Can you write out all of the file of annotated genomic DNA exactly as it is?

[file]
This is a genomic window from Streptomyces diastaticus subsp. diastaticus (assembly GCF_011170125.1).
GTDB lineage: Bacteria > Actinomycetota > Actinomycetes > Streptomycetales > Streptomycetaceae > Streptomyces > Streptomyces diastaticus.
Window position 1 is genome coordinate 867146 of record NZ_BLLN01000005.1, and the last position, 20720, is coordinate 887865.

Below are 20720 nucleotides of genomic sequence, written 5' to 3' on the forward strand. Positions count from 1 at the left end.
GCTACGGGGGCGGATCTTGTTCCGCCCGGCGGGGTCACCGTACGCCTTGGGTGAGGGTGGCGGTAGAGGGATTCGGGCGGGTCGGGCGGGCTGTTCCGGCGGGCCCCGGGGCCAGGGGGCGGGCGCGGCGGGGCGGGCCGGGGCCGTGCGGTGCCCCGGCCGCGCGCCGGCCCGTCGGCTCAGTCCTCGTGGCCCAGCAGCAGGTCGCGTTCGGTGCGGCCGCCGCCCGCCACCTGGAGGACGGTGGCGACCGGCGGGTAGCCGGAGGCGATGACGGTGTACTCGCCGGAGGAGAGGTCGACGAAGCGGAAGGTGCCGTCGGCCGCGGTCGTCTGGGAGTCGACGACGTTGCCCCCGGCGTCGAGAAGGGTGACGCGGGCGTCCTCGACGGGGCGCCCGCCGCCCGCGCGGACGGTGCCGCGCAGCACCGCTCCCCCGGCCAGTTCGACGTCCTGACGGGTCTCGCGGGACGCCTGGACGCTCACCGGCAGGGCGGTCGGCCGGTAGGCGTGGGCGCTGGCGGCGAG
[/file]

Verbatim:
This is a genomic window from Streptomyces diastaticus subsp. diastaticus (assembly GCF_011170125.1).
GTDB lineage: Bacteria > Actinomycetota > Actinomycetes > Streptomycetales > Streptomycetaceae > Streptomyces > Streptomyces diastaticus.
Window position 1 is genome coordinate 867146 of record NZ_BLLN01000005.1, and the last position, 20720, is coordinate 887865.

Below are 20720 nucleotides of genomic sequence, written 5' to 3' on the forward strand. Positions count from 1 at the left end.
GCTACGGGGGCGGATCTTGTTCCGCCCGGCGGGGTCACCGTACGCCTTGGGTGAGGGTGGCGGTAGAGGGATTCGGGCGGGTCGGGCGGGCTGTTCCGGCGGGCCCCGGGGCCAGGGGGCGGGCGCGGCGGGGCGGGCCGGGGCCGTGCGGTGCCCCGGCCGCGCGCCGGCCCGTCGGCTCAGTCCTCGTGGCCCAGCAGCAGGTCGCGTTCGGTGCGGCCGCCGCCCGCCACCTGGAGGACGGTGGCGACCGGCGGGTAGCCGGAGGCGATGACGGTGTACTCGCCGGAGGAGAGGTCGACGAAGCGGAAGGTGCCGTCGGCCGCGGTCGTCTGGGAGTCGACGACGTTGCCCCCGGCGTCGAGAAGGGTGACGCGGGCGTCCTCGACGGGGCGCCCGCCGCCCGCGCGGACGGTGCCGCGCAGCACCGCTCCCCCGGCCAGTTCGACGTCCTGACGGGTCTCGCGGGACGCCTGGACGCTCACCGGCAGGGCGGTCGGCCGGTAGGCGTGGGCGCTGGCGGCGAG